United States v. Carreto, No. 06-2295 (2d Cir. 2009)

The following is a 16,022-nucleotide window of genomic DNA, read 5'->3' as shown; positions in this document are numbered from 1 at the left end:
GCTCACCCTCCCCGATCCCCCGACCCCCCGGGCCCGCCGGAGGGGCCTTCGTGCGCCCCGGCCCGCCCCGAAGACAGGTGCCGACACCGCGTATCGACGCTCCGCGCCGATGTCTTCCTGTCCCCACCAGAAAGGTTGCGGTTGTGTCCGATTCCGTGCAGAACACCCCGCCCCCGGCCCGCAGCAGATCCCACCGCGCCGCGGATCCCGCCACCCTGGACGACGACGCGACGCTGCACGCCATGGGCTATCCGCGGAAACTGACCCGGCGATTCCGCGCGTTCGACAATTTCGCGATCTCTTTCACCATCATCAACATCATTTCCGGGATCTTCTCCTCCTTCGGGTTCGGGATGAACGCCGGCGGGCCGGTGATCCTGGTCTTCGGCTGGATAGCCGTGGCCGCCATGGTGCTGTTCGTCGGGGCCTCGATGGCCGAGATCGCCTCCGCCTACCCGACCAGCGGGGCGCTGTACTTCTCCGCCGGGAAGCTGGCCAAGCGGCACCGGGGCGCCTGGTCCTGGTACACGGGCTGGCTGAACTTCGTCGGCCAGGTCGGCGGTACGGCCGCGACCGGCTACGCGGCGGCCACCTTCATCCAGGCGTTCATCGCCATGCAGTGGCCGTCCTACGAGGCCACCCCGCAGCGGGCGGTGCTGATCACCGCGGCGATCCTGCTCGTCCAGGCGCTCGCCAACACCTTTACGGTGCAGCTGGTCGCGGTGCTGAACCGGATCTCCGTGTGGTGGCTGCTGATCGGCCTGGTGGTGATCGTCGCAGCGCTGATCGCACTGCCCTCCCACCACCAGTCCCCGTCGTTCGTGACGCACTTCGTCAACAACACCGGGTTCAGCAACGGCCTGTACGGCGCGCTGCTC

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06-2295-cr United States v. Carreto 1 2 UNITED STATES COURT OF APPEALS FOR THE SECOND CIRCUIT 3 4 5 August Term 2008 6 7 Argued: October 10, 2008 Decided: October 8, 2009 Docket No. 06-2295-cr(L), 06-2344-cr(con), 06-5172-cr(con) 8 - - - - - - - - - - - - - - - - - - - - 9 UNITED STATES OF AMERICA, 10 Appellee, 11 v. 12 13 14 15 16 JOSUE FLORES CARRETO, GERARDO FLORES CARRETO, and DANIEL PEREZ ALONSO, 17 - - - - - - - - - - - - - - - - - - - - 18 19 Before: PARKER and LIVINGSTON, Circuit Judges, and CHIN, District Judge.* Defendants-Appellants. 20 Appeal from judgments of the United States District 21 Court for the Eastern District of New York (Frederic Block, 22 District Judge) convicting defendants, following their guilty 23 pleas, of sex trafficking crimes. 24 alia, that the district court abused its discretion in denying * Defendants contend, inter Honorable Denny Chin, United States District Judge for the Southern District of New York, sitting by designation. 1 their motions to withdraw their guilty pleas and imposed 2 sentences that were excessive and based on improper 3 considerations. 4 improperly denied his motion for substitute counsel. 5 Alonso also contends that the district court AFFIRMED. 6 7 8 Laurie S. Hershey, Esq., Manhasset, New York, for Defendant-Appellant Josue Flores Carreto. 9 10 11 12 13 14 15 Julia Pamela Heit, Esq., New York, New York, for Defendant-Appellant Gerardo Flores Carreto. 16 17 18 19 20 21 22 Monica Ryan, Assistant United States Attorney, for Benton J. Campbell, United States Attorney, Eastern District of New York (David C. James, Assistant United States Attorney, Eastern District of New York, on the brief). 23 Stephanie M. Carvlin, Esq., New York, New York, for Defendant-Appellant Daniel Perez Alonso. CHIN, District Judge: 24 On April 5, 2005, defendants-appellants Josue Flores 25 Carreto ("J. Carreto"), Gerardo Flores Carreto ("G. Carreto"), 26 and Daniel Perez Alonso ("Alonso") pled guilty to conspiracy to 27 commit sex trafficking and related crimes. 28 months after they had rejected the Government's global plea offer 29 and just a few minutes before the start of their trial. - 2 - Defendants did so two 1 Concerned with the timing of defendants' plea, the district court 2 conducted a thorough allocution and accepted their pleas only 3 after it was satisfied that defendants were pleading guilty 4 knowingly and voluntarily. 5 Approximately one year later, as they were about to be 6 sentenced, defendants moved to withdraw their guilty pleas. 7 district court denied the motions to withdraw and sentenced J. 8 Carreto and G. Carreto principally to 50 years' imprisonment each 9 and Alonso principally to 25 years' imprisonment. 10 The Defendants appeal their convictions on several grounds. 11 For the reasons that follow, the judgments of the district court 12 are affirmed. 13 14 15 STATEMENT OF THE CASE A. The Facts From approximately 1992 until their arrests in 2004, 16 defendants operated a prostitution ring that smuggled Mexican 17 women into the United States and forced them into prostitution. 18 Defendants used violence, manipulation, and threats of physical 19 restriction to control their victims. 20 seduced women, including some who were under eighteen years of 21 age, and many of whom were, according to the Government, poor and 22 uneducated. - 3 - Defendants purposefully 1 The victims were forced to prostitute themselves in 2 brothels in Queens, Brooklyn, and Manhattan nearly every day. 3 Defendants profited financially from the prostitution activities, 4 and the victims were not allowed to keep the money they earned. 5 Immigration and Customs Enforcement agents arrested 6 defendants on January 5, 2004, when they raided apartments in 7 Queens, New York. 8 B. Four victims were found in the apartments. Proceedings Below 9 On November 16, 2004, a grand jury returned a 27-count 10 superseding indictment against defendants. The Government 11 thereafter extended plea offers to defendants, giving them the 12 opportunity to plead guilty to certain crimes in satisfaction of 13 all the charged crimes. 14 three defendants pleading guilty by February 18, 2005. The final offer was contingent on all 15 On January 6, 2005, the district court (Frederic Block, 16 District Judge) held a conference to discuss Alonso's request for 17 new counsel, as set forth in his December 20, 2004, pro se 18 letter. 19 because the attorney had "no interest" in his case and Alonso "no 20 longer trust[ed]" him. 21 had visited Alonso seven times, for approximately an hour each Alonso requested that the court replace his attorney Counsel explained to the court that he - 4 - 1 time, over the course of the case. Counsel explained that he had 2 also provided Alonso with discovery material. 3 Alonso stated that he was sent discovery material that did not 4 pertain to him and his counsel was "not doing anything to help 5 [him] out a little bit." 6 that he provided Alonso with discovery material that pertained to 7 the other defendants because it affected Alonso and his client 8 "has to have knowledge of all the discovery that the government 9 provides." In response, Counsel explained to the district court The court, finding no basis to substitute counsel, 10 denied Alsonso's request. 11 The court instructed counsel as follows: 12 13 14 15 16 17 18 19 20 Explain very carefully why you are giving him this material, why you believe he should think about it and why it's relevant in terms of the totality of circumstances that he should be mindful of. You know what you have to do. Spend some special time, that seems to be the crux of his complaint. Now that we have fleshed it out in court I'm sure it's going to be attended to. 21 On February 16, 2005, the district court held a 22 conference to discuss whether defendants intended to accept the 23 plea offer. 24 not yet decided whether to accept the plea offer. 25 although the Government's deadline for defendants to accept the The parties informed the court that defendants had - 5 - In addition, 1 plea was February 18, 2005, Alonso's counsel had travel plans 2 requiring him to leave New York the next day, February 17, 2005. 3 The Government refused to extend the deadline, as the case was 4 scheduled for trial beginning on March 28, 2005. 5 the district court questioned Alonso's counsel as to his 6 unavailability. 7 commitments, the district court declined to relieve him of his 8 duties at the "eleventh hour." 9 counsel's travel plans, the court ordered all defense counsel to 10 Accordingly, Although sympathetic to counsel's personal Notwithstanding Alonso's meet with their clients and to return to court the next day. 11 The parties returned to court the next day, February 12 17, 2005. 13 been read to and adequately discussed with defendants. 14 defendants did not wish to plead guilty at that time. 15 to the terms of the global plea offer, the Government revoked the 16 offer as to all three defendants. 17 April 4, 2005. 18 The district court confirmed that the plea offer had The Pursuant The trial was rescheduled for As the conference was about to adjourn, Alonso handed a 19 second pro se letter, dated February 14, 2005, to the court. 20 letter, like the one prior, requested new counsel. 21 explained that everything raised in the letter had "been - 6 - The court The 1 superseded by what has happened since then" and had been "fleshed 2 out." 3 representation because he could not afford his counsel's fees. 4 G. Carreto's counsel assured the court that he would continue to 5 zealously represent his client regardless of his client's ability 6 to pay. 7 The court denied all three requests, holding that there was no 8 basis to substitute counsel. 9 G. Carreto then handed up a letter requesting new J. Carreto then orally requested a different attorney. On April 4, 2005, the trial court selected and 10 empaneled a jury. 11 commence, defendants informed the court that they wished to plead 12 guilty to the entire 27-count superseding indictment, without any 13 plea agreements. 14 their counsel to confirm that defendants understood the 15 implications of their pleas, especially as a jury had already 16 been empaneled and the trial was about to commence: 17 18 19 20 21 22 23 24 25 26 The next day, just as the trial was about to The court carefully examined the defendants and The reason why I'm taking this amount of time is because I'm confronted with a situation when defendants are willing to plead to an entire indictment -- and you are talking about serious crimes and serious time -- it is important to make sure that they understand that they may have little to risk by going forward with the trial, since it may well be by pleading they are not going to do any better. - 7 - 1 The court, after a thorough colloquy, was satisfied that 2 defendants understood the consequences of their pleas. 3 particular, they were asked if they were satisfied with their 4 attorneys, and all three defendants responded affirmatively. 5 Each defendant then read out loud a statement acknowledging that 6 he, together with the two co-defendants, smuggled four (or five) 7 women, identified by first name and first initial of the last 8 name, from Mexico into the United States and forced them to 9 engage in prostitution -- "commercial sexual acts" -- in brothels In 10 in Brooklyn and Queens. 11 one of the women was under the age of eighteen. 12 acknowledged using force and threats of force against the women. 13 The court then accepted each defendant's plea of guilty to all 27 14 counts of the superseding indictment. 15 Each acknowledged knowing that at least Each On April 27, 2006, more than a year later, the parties 16 appeared for sentencing. Alonso had retained new counsel. 17 new counsel stated, and the court noted, that defendants had 18 filed pro se motions to withdraw their guilty pleas. 19 alleged that (1) defendants were not adequately advised of their 20 right to testify at trial, (2) the court did not verify that the 21 plea was voluntary, and (3) counsel were ineffective in failing 22 to obtain relevant documents from Mexico. - 8 - His The motions Defense counsel 1 informed the court that they had just been made aware of 2 potentially exculpatory information contained in Mexican trial 3 transcripts involving the victims in the case. 4 The court denied defendants' motions to withdraw their 5 guilty pleas, finding that the new evidence did not "affect the 6 fact that they pled guilty" and defendants made a "reasoned 7 decision to take the[] pleas." The court also denied defendants' 8 request to adjourn sentencing. Four victims spoke and described 9 the physical and psychological harm they had suffered. The court 10 then sentenced defendants. 11 for G. Carreto that G. Carreto was "to some extent a product of 12 his environment" and was from a town in Mexico where 13 "prostitution is something that occurs very frequently," the 14 district court commented that it was important to "send a 15 message" that prostitution "is not going to be accepted in this 16 country." 17 In response to an argument by counsel The court sentenced G. Carreto principally to 50 years' 18 imprisonment, J. Carreto principally to 50 years' imprisonment, 19 and Alonso principally to 25 years' imprisonment. 20 21 DISCUSSION Defendants appeal to this Court on several grounds. - 9 - 1 The issues we address below are the only ones that warrant 2 detailed discussion. 3 A. 4 Defendants' Efforts to Withdraw Their Guilty Pleas Defendants contend that the district court erred in 5 denying their motion to withdraw their guilty pleas. 6 district court's denial of a motion to withdraw a guilty plea for 7 abuse of discretion. 8 498 (2d Cir. 2006). 9 We review a See United States v. Adams, 448 F.3d 492, A plea may be withdrawn only if "the defendant can show 10 a fair and just reason for requesting the withdrawal." Fed. R. 11 Crim. P. 11(d)(2)(B). 12 this burden, a court should consider: 13 has asserted his or her legal innocence in the motion to withdraw 14 the guilty plea; (2) the amount of time that has elapsed between 15 the plea and the motion (the longer the elapsed time, the less 16 likely withdrawal would be fair and just); and (3) whether the 17 government would be prejudiced by a withdrawal of the plea." 18 United States v. Schmidt, 373 F.3d 100, 102-03 (2d Cir. 2004). 19 The district court can also rely on a defendant's in-court sworn 20 statements that he "understood the consequences of his plea, had 21 discussed the plea with his attorney, [and] knew that he could To determine whether a defendant has met - 10 - "(1) whether the defendant 1 not withdraw the plea." 2 110, 112 (2d Cir. 2001). 3 4 5 United States v. Hernandez, 242 F.3d In denying defendants' motions to withdraw their pleas here, the district court did not abuse its discretion. First, defendants did not assert their legal innocence 6 in moving to withdraw their pleas. Second, defendants did not 7 move to withdraw their pleas until approximately a year after 8 they had pled guilty -- and only after the Government had 9 prepared for trial, a jury had been selected, and the trial was 10 about to begin. 11 1100 (2d Cir. 1992). 12 prejudiced by a withdrawal of the guilty pleas, as the Government 13 surely would have encountered difficulties were it required to 14 re-assemble its evidence after more than a year's delay. 15 See United States v. Gonzalez, 970 F.2d 1095, Third, the Government would have been Moreover, in the end, defendants simply did not show "a 16 fair and just reason" for withdrawing the guilty pleas. In their 17 motions, defendants claimed that they were not advised of their 18 right to testify at trial, the court did not verify the 19 voluntariness of their pleas, and they received ineffective 20 assistance from their respective counsel, who failed to obtain 21 the purportedly exculpatory evidence from Mexico. 22 assertions were meritless. These To the contrary, the district court - 11 - 1 conducted a thorough allocution that fully complied with Rule 11 2 of the Federal Rules of Criminal Procedure. 3 The district court advised defendants of their right to 4 proceed to trial and informed defendants that, if they went to 5 trial, they would have the right to testify. 6 instructed defendants: 7 you wish to do so, you could not be required to testify." 8 9 Indeed, the court "while you have the right to testify, if The court also ensured that the pleas were taken knowingly and voluntarily. Concerned with defendants' decision 10 to plead guilty as trial was about to begin, the Court asked 11 defendants' counsel to explain why their clients were pleading 12 guilty at the "eleventh hour," as they "could do no worse if they 13 went to trial and were convicted." 14 explained their respective client's reasoning -- that they were 15 throwing themselves on the mercy of the sentencing judge. 16 response, the court explained that no promises were being made to 17 defendants and "that the sentence might well be more strict than 18 they would hope it to be." 19 clients were aware of the uncertainties regarding sentencing. 20 Moreover, the court verified with each defendant individually Each counsel, in turn, In The attorneys indicated that their - 12 - 1 that his plea was voluntary and not based on any extrinsic 2 promises. 3 Lastly, the alleged exculpatory Mexican trial 4 transcripts brought to the district court's attention at 5 sentencing did not warrant withdrawal of the pleas. 6 transcripts did not alter the fact that defendants had knowingly 7 and voluntarily pled guilty to the charges against them. 8 Blackledge v. Allison, 431 U.S. 63, 74 (1977) ("Solemn 9 declarations in open court carry a strong presumption of The See 10 verity."). Indeed, although defense counsel represented that the 11 transcripts showed that three of the victims had testified -- in 12 an exculpatory manner -- in Mexico, the record showed that both 13 the defendants and the victims had not been in Mexico since prior 14 to January 2004. 15 while they were still in Mexico could not have significantly 16 undermined defendants' admissions that they smuggled the victims 17 into the United States and forced them into prostitution here. 18 Moreover, these transcripts -- unverified, in Spanish, and 19 without translations -- were submitted to the court literally as 20 the sentencing was about to begin, more than a year after 21 defendants had pled guilty. Hence, whatever the victims might have said Understandably, the court refused to - 13 - 1 attach any significance to them.2 2 Accordingly, the district court did not abuse its 3 discretion in denying defendants' motion to withdraw their guilty 4 pleas. 5 B. Alonso's Request for New Counsel 6 Alonso appeals the district court's denial of his 7 request to substitute counsel. We review the district court's 8 denial for abuse of discretion. 9 252 F.3d 238, 241 (2d Cir. 2001). See United States v. Simeonov, To determine whether the trial 10 court abused its discretion, we consider: 11 defendant's request for new counsel; (2) the adequacy of the 12 trial court's inquiry into the matter; (3) whether the conflict 13 resulted in a total lack of communication between the defendant 14 and his attorney; and (4) whether the defendant's own conduct 15 contributed to the communication breakdown. 16 John Doe No. 1, 272 F.3d 116, 122-23 (2d Cir. 2001). 17 (1) the timeliness of United States v. Alonso's request for new counsel was addressed almost 2 Defendants' contention that their counsel were ineffective because they failed to obtain the transcripts is more appropriately considered in the form of a petition under 28 U.S.C. § 2255. See Massaro v. United States, 538 U.S. 500, 50405 (2003) (indicating that "in most cases a motion brought under § 2255 is preferable to direct appeal for deciding claims of ineffective assistance," because the district court is the "forum best suited to developing the facts necessary to determining the adequacy of representation"). - 14 - 1 immediately by the district court and the court inquired 2 adequately into the matter. 3 communication between Alonso and his counsel. 4 Alonso's counsel had met with him seven times, for approximately 5 an hour each time. 6 length of their meetings and was satisfied with the attention 7 that counsel had given to the case. 8 client with discovery materials. 9 Alonso was confused by some of the materials, requested that There was not a total lack of To the contrary, The court inquired as to the frequency and Counsel also provided his The court, understanding that 10 counsel spend some "special time" explaining the materials to his 11 client. 12 denial of Alonso's request was based on a detailed inquiry that 13 assured the court that substitution of counsel was not warranted. 14 The district court did not abuse its discretion.3 15 C. Counsel agreed to do so. Accordingly, the court's The District Court's Comments at Sentencing 16 Defendants argue that the district court commented on 17 their national origin during sentencing and that these comments 18 compromised the appearance of justice. 19 rejected, as the record contains nothing to suggest that the 20 district court improperly considered, or appeared to improperly 3 This argument is Moreover, it should be noted that when Alonso pled guilty, he told the district court that he was satisfied with his attorney. - 15 - 1 consider, defendants' national origin in sentencing them. 2 Our judicial system takes seriously the proposition 3 that "not only must justice be done, it also must appear to be 4 done." 5 Cir. 1989). 6 adverse role in the administration of justice, including at 7 sentencing." 8 1994). 9 national origin in a negative or seemingly negative manner, at a United States v. Edwardo-Franco, 885 F.2d 1002, 1005 (2d "A defendant's race or nationality may play no United States v. Leung, 40 F.3d 577, 586 (2d Cir. When a sentencing judge comments on a defendant's 10 minimum, the appearance of justice is compromised. 11 district court improperly considers a defendant s national origin 12 is a question of law, and thus this aspect of a sentencing is 13 reviewed de novo. 14 (2d Cir. 2007). 15 Whether a United States v. Kaba, 480 F.3d 152, 156-57 At sentencing here, defendants' national origin was 16 initially raised by defense counsel. G. Carreto's counsel argued 17 that his client was a "product of his environment" and that 18 "prostitution is something that occurs very frequently" in his 19 hometown in Mexico. 20 you suggesting because prostitution may be rampant in Mexico that 21 the United States of America should condone it . . . when it 22 happens here?" In response, the district court asked: The court continued: - 16 - "You don't think it's "Are 1 necessary to perhaps send a message to others who may want to 2 come to the United State because they think prostitution is A- 3 okay and everything else that happened here is okay?" 4 speaking about deterrence, the court added: When 5 6 7 8 9 10 11 12 13 14 15 I'm not going to speak about Mexico. I have great respect for the country, Mexico. I can only talk about the laws of the United States which I am familiar with. . . . And it's, I think, terribly important in particular in this case to send a message loud and clear that people -- I don't care where they come from, whether they come from the United States, Mexico, any place. If they commit these crimes in the United States, they re going to be treated harshly by the law. 16 The record shows that defendants' national origin 17 played no "adverse role" in the district court's sentencing 18 decision. 19 defendants' country of origin, it did so only in response to 20 defense counsel's suggestion that G. Carreto should be treated 21 more leniently because prostitution was acceptable in his 22 hometown in Mexico. 23 sentencing of defendants was intended to serve as a message to 24 people in Mexico. 25 defendants' national origin was not being considered, and that 26 the court's intent was to send a message to anyone who would 27 engage in these types of crimes, no matter where they came from, Although the district court did refer to Mexico, Moreover, the district court did not say its Indeed, the court explicitly stated that - 17 - 1 whether it was Mexico or elsewhere. 2 referencing Mexico in this case are different from the statements 3 referencing national origin or countries of origin in United 4 States v. Leung, 40 F.3d 577 (2d Cir. 1994), and United States v. 5 Kaba, 480 F.3d 152 (2d Cir. 2007). 6 district court referred to the publicity a sentence might receive 7 in the defendant's ethnic community or native country and 8 explicitly stated its intention to seek to deter others sharing 9 that national origin from violating United States laws in the In both Leung and Kaba, "the 10 future." 11 origin was not improperly considered. 12 CONCLUSION 13 14 Kaba, 480 F.3d at 157. Accordingly, the statements Here, defendants' national For the foregoing reasons, we AFFIRM the judgment of the district court. 15 - 18 -